Rs.1962-63 Asstt. year : Excess commission to White Lamb Finlay...11,27,730Concealed profits retained in U.S.A....5,16,2001963-64 Asstt. year : Excess commission to White Lamb Finlay...19,46,970Profits retained in U.S.A., under-invoicing, etc....15,54,162Interest on extended credits...4,86,0001964-65 Asstt. year : Excess commission to White Lamb Finlay...25,10,316Interest on extended credits...2,52,0311965-66 Asstt. year : Excess commission to White Lamb Finlay...27,15,830'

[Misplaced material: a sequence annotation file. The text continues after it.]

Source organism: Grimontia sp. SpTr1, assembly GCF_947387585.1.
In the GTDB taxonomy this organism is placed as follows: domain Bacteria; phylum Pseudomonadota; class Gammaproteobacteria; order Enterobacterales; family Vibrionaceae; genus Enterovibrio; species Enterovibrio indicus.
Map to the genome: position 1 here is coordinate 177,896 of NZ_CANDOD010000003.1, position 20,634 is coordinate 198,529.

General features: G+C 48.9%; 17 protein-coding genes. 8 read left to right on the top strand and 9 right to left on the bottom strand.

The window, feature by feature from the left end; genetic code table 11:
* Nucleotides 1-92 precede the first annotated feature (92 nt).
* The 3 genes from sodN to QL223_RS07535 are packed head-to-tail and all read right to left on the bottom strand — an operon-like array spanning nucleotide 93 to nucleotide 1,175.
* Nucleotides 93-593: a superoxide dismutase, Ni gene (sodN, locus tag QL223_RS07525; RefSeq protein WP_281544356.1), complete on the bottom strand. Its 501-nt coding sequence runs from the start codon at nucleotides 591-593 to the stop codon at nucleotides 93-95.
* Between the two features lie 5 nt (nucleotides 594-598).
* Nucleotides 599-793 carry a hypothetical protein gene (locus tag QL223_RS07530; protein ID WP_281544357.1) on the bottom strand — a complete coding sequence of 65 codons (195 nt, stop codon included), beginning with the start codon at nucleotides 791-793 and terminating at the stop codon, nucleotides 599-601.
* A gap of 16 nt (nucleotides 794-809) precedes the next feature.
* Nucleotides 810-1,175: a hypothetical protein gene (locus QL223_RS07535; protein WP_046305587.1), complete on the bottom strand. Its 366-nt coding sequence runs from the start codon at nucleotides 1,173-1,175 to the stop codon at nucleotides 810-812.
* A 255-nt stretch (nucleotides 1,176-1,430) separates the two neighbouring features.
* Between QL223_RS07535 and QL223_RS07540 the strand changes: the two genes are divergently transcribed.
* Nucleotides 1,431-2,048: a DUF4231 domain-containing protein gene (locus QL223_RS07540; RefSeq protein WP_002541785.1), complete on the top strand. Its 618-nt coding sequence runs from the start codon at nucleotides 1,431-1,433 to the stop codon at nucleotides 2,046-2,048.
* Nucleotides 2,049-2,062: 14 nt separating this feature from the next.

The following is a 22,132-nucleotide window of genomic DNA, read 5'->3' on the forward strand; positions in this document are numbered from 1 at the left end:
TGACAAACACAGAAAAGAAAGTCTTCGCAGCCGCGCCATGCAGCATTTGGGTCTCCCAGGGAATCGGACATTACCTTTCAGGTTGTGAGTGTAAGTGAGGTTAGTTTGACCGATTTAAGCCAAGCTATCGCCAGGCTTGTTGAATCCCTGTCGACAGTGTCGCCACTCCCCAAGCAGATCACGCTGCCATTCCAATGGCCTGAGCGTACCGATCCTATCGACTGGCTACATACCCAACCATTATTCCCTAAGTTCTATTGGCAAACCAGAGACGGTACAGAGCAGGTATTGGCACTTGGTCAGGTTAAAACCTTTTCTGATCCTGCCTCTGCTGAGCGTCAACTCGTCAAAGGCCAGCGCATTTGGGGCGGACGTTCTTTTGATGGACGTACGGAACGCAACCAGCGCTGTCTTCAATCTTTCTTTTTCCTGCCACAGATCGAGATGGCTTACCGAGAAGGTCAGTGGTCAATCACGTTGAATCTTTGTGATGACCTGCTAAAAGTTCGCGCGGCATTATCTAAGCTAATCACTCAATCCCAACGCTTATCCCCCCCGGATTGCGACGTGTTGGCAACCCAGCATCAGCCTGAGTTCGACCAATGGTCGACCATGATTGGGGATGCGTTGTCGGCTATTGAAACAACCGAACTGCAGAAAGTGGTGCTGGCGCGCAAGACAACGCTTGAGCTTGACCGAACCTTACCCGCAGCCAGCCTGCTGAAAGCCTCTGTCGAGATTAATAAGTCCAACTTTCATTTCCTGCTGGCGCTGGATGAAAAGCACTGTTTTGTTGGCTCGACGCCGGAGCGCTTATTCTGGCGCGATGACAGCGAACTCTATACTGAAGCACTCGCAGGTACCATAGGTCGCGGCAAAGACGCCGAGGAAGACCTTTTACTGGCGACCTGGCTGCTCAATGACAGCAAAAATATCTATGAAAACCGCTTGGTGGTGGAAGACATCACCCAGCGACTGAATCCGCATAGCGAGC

12. It is submitted on behalf of the appellant that the statements in paragraph 3(c) clearly suggest that the penalty proceeding was started by theIncome-tax Officer only in regard to the said sum of Rs. 27,62,346 and noton any other amount. Our attention has also been drawn to paragraph 3(i)of the affidavit-in-opposition wherein it has been categorically admittedthat the order of the Appellate Assistant Commissioner has been acceptedby the department. If the penalty proceeding has been started in respectof the said sum of Rs. 27,62,346 as contended on behalf of the appellant,then it must be beld that, as the Appellate Assistant Commissioner has Setaside the addition of the said sum by the Income-tax Officer, the penaltyproceeding would no longer be maintainable. But the question is whetherthe penalty proceeding has been started on the basis that the said sum wasthe concealed income of the appellant or in respect of which the appellanthad furnished inaccurate particulars. It is difficult to place reliance on thestatements made in paragraph 3(c) of the affidavit-in-opposition. The saidparagraph has been sworn by the said Amalendu Chatterjee as true to his information derived from the records. The records were produced before us by the learned advocate for the respondents, but it does not appear from the records that the Income-tax Officer issued the penalty notice only on the basis of the said sum of Rs. 27,62,346. After perusal of the other paragraphs of the affidavit-in-opposition, it seems to us that the deponent of the same did not mean by the statements made in paragraph 3(c) that the penalty proceeding was started only relating to the said sum as the alleged concealed income of the appellant or in respect of which the appellant had furnished inaccurate particulars. The said paragraph has been inartistically drafted and, in view of the facts stated above, it cannot be said with definite certainty that the Income-tax Officer started the penalty proceeding only on the basis of the said sum, regard being also had to the fact that he made other additions including the addition of the said sums of Rs. 8,000 and Rs. 21,942.24 which were upheld by the Appellate Assistant Commissioner. In these circumstances, we are unable to accept the said contention of the appellant that the penalty proceeding has become infructuous after the said order of the Appellate Assistant Commissioner.